The Student Press Law Center (SPLC) recently reported on a very troubling turn of events at Morgan State University, a public university in Maryland, where freedom of the press is in dire jeopardy.
According to SPLC, the student newspaper, the Spokesman, was in hot water with the university administration after publishing a number of stories (mostly editorials) that “questioned the handling of student government [SGA] funds including inaccuracies in the budget. In one story, Spokesman reporter Reginald Larkin quoted an unnamed SGA source that said the university’s administration withheld records of ‘peculiar’ monetary transactions from the public.” Larkin’s story reveals:
During the absence of the comptroller and the removal of the [SGA] advisor’s responsibilities, peculiar transactions began to appear. The transactions list names and amounts but no description as to how the money is spent. The amounts ranged [up to] $122,900.00 … [O]ne SGA member states, “they (President and Vice President) won’t let us see any of the records; they say it is not for us to see.” One faculty member says “Questions need to be asked and answered,” indeed if students never inquire about how students[‘] fees are spent they will never know.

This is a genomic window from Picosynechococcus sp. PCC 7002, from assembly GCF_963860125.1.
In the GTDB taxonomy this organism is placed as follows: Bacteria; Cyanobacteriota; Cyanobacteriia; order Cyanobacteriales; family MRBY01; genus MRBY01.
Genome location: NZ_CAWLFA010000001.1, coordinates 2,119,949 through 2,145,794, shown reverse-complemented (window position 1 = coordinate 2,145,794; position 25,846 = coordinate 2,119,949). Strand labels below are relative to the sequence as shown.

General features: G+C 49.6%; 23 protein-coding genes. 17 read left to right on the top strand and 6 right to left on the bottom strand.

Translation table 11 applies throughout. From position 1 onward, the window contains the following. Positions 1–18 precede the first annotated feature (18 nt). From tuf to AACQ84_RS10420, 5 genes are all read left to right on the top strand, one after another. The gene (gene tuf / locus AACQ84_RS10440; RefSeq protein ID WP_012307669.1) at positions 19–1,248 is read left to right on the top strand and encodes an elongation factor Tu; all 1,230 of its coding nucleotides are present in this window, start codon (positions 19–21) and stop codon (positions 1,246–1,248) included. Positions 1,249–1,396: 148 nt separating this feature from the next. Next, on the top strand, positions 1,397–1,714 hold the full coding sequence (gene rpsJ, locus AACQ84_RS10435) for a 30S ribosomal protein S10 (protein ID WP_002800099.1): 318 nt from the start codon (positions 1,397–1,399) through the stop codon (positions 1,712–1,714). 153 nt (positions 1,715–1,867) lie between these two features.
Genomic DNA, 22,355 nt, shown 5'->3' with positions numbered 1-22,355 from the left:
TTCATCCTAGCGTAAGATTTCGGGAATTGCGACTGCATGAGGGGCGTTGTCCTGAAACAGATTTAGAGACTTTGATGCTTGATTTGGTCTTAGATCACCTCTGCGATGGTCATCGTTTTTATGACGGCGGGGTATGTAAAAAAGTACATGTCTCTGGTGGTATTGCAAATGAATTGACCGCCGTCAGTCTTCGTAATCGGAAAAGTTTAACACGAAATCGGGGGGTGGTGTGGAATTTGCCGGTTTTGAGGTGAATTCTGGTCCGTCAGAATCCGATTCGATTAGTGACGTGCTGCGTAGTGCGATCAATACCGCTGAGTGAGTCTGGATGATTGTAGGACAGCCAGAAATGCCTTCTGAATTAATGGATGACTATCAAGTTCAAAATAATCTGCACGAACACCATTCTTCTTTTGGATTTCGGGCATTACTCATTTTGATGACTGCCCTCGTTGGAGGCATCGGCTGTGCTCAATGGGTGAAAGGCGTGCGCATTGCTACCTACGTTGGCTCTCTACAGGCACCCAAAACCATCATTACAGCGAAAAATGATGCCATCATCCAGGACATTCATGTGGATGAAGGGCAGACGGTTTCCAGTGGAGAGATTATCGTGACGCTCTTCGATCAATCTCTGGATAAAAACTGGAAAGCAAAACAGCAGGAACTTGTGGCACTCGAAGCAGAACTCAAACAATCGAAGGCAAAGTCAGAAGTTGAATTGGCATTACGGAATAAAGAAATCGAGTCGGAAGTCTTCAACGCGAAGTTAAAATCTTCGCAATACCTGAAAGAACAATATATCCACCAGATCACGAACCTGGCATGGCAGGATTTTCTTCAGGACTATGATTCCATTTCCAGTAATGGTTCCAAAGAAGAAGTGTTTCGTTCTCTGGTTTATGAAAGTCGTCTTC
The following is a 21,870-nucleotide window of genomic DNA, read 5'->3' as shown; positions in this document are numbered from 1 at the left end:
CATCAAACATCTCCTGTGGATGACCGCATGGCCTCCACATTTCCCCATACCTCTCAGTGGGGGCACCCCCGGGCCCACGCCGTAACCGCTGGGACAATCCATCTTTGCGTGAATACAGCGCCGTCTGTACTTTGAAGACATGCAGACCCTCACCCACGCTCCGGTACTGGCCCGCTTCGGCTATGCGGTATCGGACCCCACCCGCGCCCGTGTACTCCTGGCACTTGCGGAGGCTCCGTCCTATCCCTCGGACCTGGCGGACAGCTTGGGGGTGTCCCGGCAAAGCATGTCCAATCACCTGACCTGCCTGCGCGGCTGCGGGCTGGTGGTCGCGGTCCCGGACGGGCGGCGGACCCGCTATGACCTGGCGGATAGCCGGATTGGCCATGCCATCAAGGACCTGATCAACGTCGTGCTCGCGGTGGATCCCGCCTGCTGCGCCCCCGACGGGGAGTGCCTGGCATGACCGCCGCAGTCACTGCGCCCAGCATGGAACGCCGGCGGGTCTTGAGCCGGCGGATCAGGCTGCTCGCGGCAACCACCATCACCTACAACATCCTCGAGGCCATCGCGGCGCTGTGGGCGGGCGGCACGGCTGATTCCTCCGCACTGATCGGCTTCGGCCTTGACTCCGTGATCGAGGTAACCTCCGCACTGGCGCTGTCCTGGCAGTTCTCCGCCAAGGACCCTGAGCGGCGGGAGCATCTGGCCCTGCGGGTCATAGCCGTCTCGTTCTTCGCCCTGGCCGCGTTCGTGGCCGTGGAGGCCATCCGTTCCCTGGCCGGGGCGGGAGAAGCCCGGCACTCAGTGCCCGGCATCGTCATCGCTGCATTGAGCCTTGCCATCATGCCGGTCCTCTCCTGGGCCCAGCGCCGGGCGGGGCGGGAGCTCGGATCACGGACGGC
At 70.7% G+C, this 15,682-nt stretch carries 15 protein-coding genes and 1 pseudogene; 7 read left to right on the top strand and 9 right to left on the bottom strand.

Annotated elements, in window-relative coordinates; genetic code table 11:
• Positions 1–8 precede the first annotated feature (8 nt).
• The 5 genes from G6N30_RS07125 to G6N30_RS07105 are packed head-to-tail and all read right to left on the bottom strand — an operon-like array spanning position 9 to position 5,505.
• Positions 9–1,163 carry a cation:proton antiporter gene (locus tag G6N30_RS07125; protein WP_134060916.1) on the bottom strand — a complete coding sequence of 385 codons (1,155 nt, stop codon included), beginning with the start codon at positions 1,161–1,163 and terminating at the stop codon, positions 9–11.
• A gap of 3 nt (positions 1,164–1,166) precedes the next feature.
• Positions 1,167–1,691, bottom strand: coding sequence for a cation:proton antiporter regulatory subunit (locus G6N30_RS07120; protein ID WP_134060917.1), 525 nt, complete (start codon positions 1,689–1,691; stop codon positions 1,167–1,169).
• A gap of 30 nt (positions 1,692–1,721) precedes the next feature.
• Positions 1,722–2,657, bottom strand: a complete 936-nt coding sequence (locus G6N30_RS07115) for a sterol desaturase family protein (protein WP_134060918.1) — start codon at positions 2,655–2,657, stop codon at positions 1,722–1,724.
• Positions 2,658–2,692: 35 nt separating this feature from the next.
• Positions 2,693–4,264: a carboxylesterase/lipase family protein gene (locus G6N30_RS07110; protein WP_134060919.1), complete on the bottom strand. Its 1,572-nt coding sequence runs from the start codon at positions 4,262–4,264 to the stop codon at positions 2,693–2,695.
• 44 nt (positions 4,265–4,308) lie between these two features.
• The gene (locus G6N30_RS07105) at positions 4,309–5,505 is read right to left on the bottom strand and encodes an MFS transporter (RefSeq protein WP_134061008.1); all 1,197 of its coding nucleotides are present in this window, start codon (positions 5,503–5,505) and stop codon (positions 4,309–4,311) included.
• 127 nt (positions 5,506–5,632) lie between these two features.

According to SPLC, the university demanded that the newspaper’s advisor, Denise Brown, make sure that the administration would be able to meet with the students who wrote the stories, among other things, it seems, to discuss the identity of the unnamed SGA member. SPLC reports that “Floyd Taliaferro III, director of the university student center and student activities, informed Brown that renewal of her contract would depend on whether or not his demand to meet with students was met.”
The students did not meet with the administration, so Brown was not renewed as advisor. According to a Spokesman article of July 2,
Several days later, OSA [Office of Student Activities] named Natasha Lewis the Interim Advisor. Angry students feel that the OSA again violated parts of the university Student Bill of Rights, stating that each student organization shall be free to choose its own advisor.
SPLC reports that Brown is “considering legal action,” and this seems like a good move to me. You can’t remove a newspaper’s advisor in punishment for the content of stories, but that’s apparently what Morgan State University has done. SPLC reports that Brown also has contacted College Media Advisers, which has been investigating the details. FIRE will be closely following this case—and perhaps intervening as well.